New paper on EDAPHOLOG in journal Methods in Ecology & Evolution

Dombos, M., Kosztolányi, A., Szlávecz, K., Gedeon, C., Flórián, N., Groó, Z., Dudás, P. and Bánszegi, O. (2016), EDAPHOLOG monitoring system: automatic, real-time detection of soil microarthropods. Methods Ecol Evol. doi:10.1111/2041-210X.1266

1. Soil microarthropods as organic matter decomposers play an important role in soil functioning thus providing ecosystem services. However, ecosystem scale investigations on their abundance and dynamics are scarce because their high spatio-temporal heterogeneity requires huge sample size. Processing and identifying large number of individuals is extremely labour intensive.
2. We prototyped a device called EDAPHOLOG monitoring system that consists of (1) a probe that catches and detects microarthropods and estimates their body size; (2) a data logger transmitting data to a central database, and (3) a Java application for retrieving data. We tested the device in three ways. First, we tested the precision and accuracy of detection and body size estimation of the device in the laboratory using microarthropods of five morphotypes: euedaphic Collembola, haired Collembola, scaled Collembola, Acari and Oribatida. Second, we compared the number of individuals collected by EDAPHOLOG traps, pitfall traps and soil extraction method in an alfalfa field. Third, we deployed a total of 100 EDAPHOLOG probes in nine different habitats for over three months to demonstrate the applicability of the monitoring system.
3. In the laboratory, EDAPHOLOG detected 95.6% of individuals; even the smallest morphotype (Oribatida, body size (mean±SE): 0.58±0.04 mm) were detected in 87.5% of cases. For body length estimation we established a quadratic relationship between the estimated and measured body lengths, however, the R2 of the quadratic model was only 0.32. By comparing the three different sampling methods (EDAPHOLOG, pitfall traps and soil extraction), we concluded that EDAPHOLOG traps better select for soil microarthropods compared to classical pitfall traps, since the latter ones caught also many other arthropod species. Furthermore, the EDAPHOLOG traps caught more epigeic microarthropods and almost the same number of soil-dwelling euedaphic microarthropods as the numbers collected by soil extraction. During the three month-long field test the total numbers of detected and captured individuals agreed very well, although the device tended to overestimate the number probably due to counting also some soil particles falling into the probe. This trend was the same regardless of the total number caught. Surface-dwelling epigeic and litter-dwelling hemiedaphic microarthropods dominated the samples although soil-dwelling euedaphic microarthropods were also caught.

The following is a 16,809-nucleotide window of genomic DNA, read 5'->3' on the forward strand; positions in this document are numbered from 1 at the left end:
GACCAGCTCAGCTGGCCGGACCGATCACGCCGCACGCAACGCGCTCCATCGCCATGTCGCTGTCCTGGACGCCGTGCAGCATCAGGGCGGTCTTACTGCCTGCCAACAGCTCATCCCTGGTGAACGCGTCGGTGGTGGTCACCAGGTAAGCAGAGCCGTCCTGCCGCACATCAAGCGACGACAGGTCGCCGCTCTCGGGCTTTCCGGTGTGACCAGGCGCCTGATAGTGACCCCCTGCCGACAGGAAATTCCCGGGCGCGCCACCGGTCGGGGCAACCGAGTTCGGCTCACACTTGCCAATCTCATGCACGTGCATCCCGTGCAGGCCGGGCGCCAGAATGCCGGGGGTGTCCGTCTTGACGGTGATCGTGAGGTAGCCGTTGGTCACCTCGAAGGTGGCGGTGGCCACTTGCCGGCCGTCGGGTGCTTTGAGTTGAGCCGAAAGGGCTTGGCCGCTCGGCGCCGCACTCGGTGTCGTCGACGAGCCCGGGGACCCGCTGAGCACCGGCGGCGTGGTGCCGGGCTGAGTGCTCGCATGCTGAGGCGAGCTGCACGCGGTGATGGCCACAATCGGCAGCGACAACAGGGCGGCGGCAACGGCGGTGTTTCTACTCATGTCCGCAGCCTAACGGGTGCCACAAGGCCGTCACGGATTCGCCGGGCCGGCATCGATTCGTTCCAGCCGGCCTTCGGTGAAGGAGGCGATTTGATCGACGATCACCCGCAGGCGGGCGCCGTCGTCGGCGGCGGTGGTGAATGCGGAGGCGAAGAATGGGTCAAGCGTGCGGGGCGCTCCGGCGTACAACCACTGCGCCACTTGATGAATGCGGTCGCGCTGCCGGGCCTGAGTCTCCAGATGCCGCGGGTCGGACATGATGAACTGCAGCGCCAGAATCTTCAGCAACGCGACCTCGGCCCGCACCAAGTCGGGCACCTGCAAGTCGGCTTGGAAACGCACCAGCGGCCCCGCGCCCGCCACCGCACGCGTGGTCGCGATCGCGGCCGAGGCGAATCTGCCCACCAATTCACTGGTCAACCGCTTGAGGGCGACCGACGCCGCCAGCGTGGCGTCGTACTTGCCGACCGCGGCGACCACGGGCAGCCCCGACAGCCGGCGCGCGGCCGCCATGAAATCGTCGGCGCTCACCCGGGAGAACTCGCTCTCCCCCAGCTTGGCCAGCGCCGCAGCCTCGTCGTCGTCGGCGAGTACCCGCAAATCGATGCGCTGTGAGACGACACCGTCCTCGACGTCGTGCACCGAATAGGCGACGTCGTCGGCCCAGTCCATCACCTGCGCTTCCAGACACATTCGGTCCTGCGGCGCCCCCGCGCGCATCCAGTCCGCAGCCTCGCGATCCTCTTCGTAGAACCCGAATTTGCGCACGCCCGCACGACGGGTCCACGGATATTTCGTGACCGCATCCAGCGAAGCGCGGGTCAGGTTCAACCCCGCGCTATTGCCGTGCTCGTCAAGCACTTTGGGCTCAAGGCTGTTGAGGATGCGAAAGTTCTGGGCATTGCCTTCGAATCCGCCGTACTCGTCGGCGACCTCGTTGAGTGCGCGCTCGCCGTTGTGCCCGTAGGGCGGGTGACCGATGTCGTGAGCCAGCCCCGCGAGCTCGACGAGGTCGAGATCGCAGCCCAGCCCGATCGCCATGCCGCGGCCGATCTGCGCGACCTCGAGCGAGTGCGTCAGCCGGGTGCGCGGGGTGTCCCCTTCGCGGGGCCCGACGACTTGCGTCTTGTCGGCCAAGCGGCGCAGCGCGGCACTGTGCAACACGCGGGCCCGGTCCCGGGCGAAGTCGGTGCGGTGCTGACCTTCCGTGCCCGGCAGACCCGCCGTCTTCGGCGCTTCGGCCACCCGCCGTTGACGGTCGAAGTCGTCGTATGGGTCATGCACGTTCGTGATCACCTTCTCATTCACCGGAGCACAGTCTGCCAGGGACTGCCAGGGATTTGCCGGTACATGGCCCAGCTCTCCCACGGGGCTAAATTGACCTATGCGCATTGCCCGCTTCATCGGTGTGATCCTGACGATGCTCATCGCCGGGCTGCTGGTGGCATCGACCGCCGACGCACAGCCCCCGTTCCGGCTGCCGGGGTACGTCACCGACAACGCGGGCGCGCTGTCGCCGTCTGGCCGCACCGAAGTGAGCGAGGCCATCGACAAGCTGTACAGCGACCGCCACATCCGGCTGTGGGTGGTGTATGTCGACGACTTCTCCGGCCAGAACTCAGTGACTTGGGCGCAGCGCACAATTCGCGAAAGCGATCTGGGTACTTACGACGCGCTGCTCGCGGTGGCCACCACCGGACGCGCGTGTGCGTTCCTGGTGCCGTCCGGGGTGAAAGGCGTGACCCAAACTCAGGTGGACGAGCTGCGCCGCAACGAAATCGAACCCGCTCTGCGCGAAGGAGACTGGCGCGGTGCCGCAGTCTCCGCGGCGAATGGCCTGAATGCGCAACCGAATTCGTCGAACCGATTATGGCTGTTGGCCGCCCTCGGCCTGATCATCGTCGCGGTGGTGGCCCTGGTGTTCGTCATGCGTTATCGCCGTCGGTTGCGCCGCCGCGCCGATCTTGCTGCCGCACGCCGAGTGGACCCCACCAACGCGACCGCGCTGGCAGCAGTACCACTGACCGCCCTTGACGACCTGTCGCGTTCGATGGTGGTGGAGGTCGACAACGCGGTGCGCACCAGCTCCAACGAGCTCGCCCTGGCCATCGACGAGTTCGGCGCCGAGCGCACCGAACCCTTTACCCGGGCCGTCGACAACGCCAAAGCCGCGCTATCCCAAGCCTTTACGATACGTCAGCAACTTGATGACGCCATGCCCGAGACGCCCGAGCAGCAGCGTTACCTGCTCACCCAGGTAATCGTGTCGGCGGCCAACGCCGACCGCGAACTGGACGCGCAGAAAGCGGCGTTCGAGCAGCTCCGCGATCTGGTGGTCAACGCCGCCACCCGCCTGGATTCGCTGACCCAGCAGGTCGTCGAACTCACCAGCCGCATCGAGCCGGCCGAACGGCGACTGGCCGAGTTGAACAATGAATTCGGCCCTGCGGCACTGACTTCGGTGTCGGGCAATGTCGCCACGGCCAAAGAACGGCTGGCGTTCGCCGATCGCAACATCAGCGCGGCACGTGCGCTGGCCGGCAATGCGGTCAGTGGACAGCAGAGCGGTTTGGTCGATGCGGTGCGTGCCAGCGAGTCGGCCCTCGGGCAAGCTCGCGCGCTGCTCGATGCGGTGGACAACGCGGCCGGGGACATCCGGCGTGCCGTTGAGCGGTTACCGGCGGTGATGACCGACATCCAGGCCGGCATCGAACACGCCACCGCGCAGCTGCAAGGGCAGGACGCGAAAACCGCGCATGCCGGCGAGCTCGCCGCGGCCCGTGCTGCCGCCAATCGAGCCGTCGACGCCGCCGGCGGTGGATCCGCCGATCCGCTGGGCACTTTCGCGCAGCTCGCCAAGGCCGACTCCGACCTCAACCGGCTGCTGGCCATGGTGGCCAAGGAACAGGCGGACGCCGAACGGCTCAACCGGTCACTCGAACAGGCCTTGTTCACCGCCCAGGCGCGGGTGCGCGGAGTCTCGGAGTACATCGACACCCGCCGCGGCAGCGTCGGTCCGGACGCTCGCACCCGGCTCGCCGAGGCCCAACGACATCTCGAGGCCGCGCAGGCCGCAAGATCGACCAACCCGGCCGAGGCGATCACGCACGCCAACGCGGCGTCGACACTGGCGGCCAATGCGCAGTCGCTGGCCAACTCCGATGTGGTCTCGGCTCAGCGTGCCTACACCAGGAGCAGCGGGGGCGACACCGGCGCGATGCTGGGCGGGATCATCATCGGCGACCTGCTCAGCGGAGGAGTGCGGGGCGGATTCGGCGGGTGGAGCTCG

4. EDAPHOLOG is a novel device that consumes little power, rugged enough to operate in the field for extended periods of time, and can be remotely controlled. It detects surface- and soil-dwelling microarthropods real-time, and with high accuracy, however, it is less accurate to estimate body size. The system is especially suitable in field research focusing on temporal activity of microarthropods. Because it is non-invasive, studies requiring long term monitoring, such as soil remediation or ecosystem restoration projects, will also find EDAPHOLOG useful.


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